Why do we need a resistor connected to the base of the transistor?
why do we need a resistor connected to the base of the transistor? You only need a base resistor when you operate a transistor in the common emitter mode, and that, as has been said is to limit the base current to protect both the transistor and the arduino output.
How do you calculate the base resistance of a transistor?
To calculate the base resistor, subtract the B-E 0.7V from the driver voltage and divide by the base current: 4.5-0.7 = 3.8V / 400uA = ~9.5K ohms max. The difference in CE drop between a factor of ten and using the beta is neglible for relatively slow on/off circuits, and it lowers the driver current requirement.
How do you calculate the operating point of a transistor?
Every transistor circuit has a load line. If the base resistance is given you can also calculate the current and voltage for the operating point. By plotting IC (2.9 mA) and VCE (6.3V), we get the operation point —-> Q-point (quiescent point).
What is base resistor?
Consider a base resistor that controls the amount of current entering the base junction of a bipolar junction transistor (BJT) to cause it to conduct in the saturation region. For hard saturation, engineers usually use a DC current gain hFE value of 10. …
How do you calculate base voltage?
This can be done using the formula: Vcc = Vrc + Vrb + Vbe + (Ic + Ib)Rc + IbRb + Vbe, where “Vrc” is the voltage across the collector resistor; “Vrb” is the voltage across the base resistor (connected across the base) and the junction between the collector resistor and the transistor collector; and “Vbe” is the voltage …
Where is PNP transistor used?
PNP transistors are used as switches. PNP transistors are used in amplification circuits. PNP transistors are used in Darlington pair circuits. PNP transistors are used in robotic applications.
What is the working of PNP transistor?
The PNP transistor turns on when a small current flows through the base. The direction of current in PNP transistor is from the emitter to collector. The letter of the PNP transistor indicates the voltage requires by the emitter, collector and the base of the transistor.
How do you wire a PNP transistor?
First of all, to turn on the PNP transistor, you need the voltage on the base to be lower than the emitter. For a simple circuit like this, it’s common to connect the emitter to the plus from your power source. This way, you know what voltage you have on the emitter.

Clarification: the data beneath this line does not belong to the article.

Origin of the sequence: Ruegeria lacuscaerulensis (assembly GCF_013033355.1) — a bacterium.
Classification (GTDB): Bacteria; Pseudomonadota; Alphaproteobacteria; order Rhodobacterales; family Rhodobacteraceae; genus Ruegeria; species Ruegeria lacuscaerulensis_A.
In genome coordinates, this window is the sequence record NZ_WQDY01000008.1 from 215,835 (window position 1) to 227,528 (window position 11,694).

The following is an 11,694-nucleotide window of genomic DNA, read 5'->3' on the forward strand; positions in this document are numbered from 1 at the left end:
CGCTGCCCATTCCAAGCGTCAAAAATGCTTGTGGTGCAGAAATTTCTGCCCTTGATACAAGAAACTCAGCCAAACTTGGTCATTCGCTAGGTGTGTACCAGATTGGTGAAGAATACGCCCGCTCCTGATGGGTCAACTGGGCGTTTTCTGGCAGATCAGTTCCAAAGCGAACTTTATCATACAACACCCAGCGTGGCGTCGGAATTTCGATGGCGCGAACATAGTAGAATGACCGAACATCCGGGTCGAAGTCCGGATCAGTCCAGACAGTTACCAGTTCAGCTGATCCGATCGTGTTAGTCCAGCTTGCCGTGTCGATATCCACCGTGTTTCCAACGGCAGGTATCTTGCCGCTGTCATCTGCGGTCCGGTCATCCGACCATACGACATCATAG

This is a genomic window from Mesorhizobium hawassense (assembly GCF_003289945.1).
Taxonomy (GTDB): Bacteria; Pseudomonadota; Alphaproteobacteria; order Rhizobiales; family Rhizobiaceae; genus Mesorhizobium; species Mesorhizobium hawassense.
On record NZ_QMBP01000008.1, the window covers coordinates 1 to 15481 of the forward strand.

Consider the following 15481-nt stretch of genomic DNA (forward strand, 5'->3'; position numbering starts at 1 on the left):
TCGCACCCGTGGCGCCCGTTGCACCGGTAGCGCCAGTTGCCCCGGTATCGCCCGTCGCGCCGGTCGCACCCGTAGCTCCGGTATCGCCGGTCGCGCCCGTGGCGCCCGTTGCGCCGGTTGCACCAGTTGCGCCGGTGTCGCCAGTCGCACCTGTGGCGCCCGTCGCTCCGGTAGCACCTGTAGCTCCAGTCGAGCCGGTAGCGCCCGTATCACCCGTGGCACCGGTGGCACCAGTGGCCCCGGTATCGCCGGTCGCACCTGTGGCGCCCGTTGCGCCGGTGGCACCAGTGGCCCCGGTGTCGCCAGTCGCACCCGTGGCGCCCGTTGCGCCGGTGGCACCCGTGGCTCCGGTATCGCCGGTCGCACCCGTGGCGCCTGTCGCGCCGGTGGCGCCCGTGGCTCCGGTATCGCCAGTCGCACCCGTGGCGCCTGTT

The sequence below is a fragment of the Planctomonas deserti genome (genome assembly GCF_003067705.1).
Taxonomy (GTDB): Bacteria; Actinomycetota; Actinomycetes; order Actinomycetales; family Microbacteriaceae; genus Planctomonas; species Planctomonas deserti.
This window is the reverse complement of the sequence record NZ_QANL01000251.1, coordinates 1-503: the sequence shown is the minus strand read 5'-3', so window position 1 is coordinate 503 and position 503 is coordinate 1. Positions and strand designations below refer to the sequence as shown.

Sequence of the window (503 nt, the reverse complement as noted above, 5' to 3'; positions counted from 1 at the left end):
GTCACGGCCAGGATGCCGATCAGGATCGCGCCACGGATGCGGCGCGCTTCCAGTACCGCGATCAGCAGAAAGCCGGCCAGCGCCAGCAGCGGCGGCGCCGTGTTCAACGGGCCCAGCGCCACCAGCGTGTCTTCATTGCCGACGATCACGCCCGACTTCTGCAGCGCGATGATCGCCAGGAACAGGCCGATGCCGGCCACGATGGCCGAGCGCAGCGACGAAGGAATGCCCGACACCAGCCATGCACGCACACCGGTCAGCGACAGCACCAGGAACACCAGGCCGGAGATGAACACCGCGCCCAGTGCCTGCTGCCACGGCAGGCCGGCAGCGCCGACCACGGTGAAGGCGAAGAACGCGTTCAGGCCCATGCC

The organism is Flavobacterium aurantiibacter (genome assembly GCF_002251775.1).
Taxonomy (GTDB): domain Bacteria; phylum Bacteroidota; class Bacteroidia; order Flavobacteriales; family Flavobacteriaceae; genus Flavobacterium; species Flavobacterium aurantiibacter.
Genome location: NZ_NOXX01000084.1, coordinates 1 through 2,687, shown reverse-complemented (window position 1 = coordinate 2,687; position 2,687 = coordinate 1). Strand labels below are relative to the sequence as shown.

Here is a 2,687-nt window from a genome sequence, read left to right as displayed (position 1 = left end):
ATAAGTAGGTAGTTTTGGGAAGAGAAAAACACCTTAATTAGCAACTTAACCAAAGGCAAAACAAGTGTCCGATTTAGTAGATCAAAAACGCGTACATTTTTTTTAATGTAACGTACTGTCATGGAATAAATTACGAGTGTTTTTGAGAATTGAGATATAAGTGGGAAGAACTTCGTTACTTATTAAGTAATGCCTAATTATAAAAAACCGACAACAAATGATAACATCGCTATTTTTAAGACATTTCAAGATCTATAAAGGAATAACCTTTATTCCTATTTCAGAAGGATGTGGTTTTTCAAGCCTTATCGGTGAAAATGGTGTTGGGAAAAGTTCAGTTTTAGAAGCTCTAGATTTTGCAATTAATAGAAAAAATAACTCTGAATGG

When PNP transistor is used as an amplifier?
Solution : When NPN transistor is used as an amplifier, majority charge carriers electrons of N-type emitter move from emitter to base and than base to collector. Step by step solution by experts to help you in doubt clearance & scoring excellent marks in exams.
Which of the following is true for PNP transistor?
Which of the following are true for a PNP transistor? Explanation: The 2 – 5% of holes is lost in recombination with electrons in the base region. The majority charge carriers are holes for a PNP transistor. Thus the collector current is slightly less than the emitter current.
Which region of the transistor is highly doped?
What is the relation between alpha and beta of a transistor?
A transistors current gain is given the Greek symbol of Beta, ( β ). As the emitter current for a common emitter configuration is defined as Ie = Ic + Ib, the ratio of Ic/Ie is called Alpha, given the Greek symbol of α.
In which region a transistor acts as an open switch?
How does a BJT act as a switch?
If the transistor is biased into the linear region, it will operate as an amplifier or other linear circuit, if biased alternately in the saturation and cut-off regions, then it is being used as a switch, allowing current to flow or not to flow in other parts of the circuit.
Can a transistor be used as a switch?
One of the most fundamental applications of a transistor is using it to control the flow of power to another part of the circuit — using it as an electric switch. Driving it in either cutoff or saturation mode, the transistor can create the binary on/off effect of a switch.
How do you saturate a transistor?
A transistor goes into saturation when both the base-emitter and base-collector junctions are forward biased, basically. So if the collector voltage drops below the base voltage, and the emitter voltage is below the base voltage, then the transistor is in saturation. Consider this Common Emitter Amplifier circuit.
Why VCE SAT is 0.2 V?
transistor vce voltage drop It is because both the junctions in the transistor are forward biased at saturation. Under this condition, for npn transistor the emitter to base voltage is ~+0.7V and than between the base to collector ~0.5V (base p, collector n).
How much power can a transistor handle?
As the (oh so fuzzy) datasheet on that site says, the (SS9013) transistor can withstand 20V across C-E and 500mA total. As long as you don’t exceed those you should be fine.
What is IC saturation?
Saturation is when the current and voltage rise almost linearly together for a fixed base current. https://electronics.stackexchange.com/questions/129408/current-in-saturation-and-active-regions-of-bjt/6.
What is the ratio of IC to IE *?
So the current ratio IE/IB is very large (IE/IB = (β + 1)). BJT Current Components: Collector Current IC is composed of electrons that diffuse from the emitter across the forward biased base-emitter junction, which then continue to diffuse across the base region.
What is the ratio of IC to IE?
What happens when a transistor is saturated?
Saturation is the on mode of a transistor. A transistor in saturation mode acts like a short circuit between collector and emitter. In saturation mode both of the “diodes” in the transistor are forward biased. That means VBE must be greater than 0, and so must VBC. In other words, VB must be higher than both VE and VC.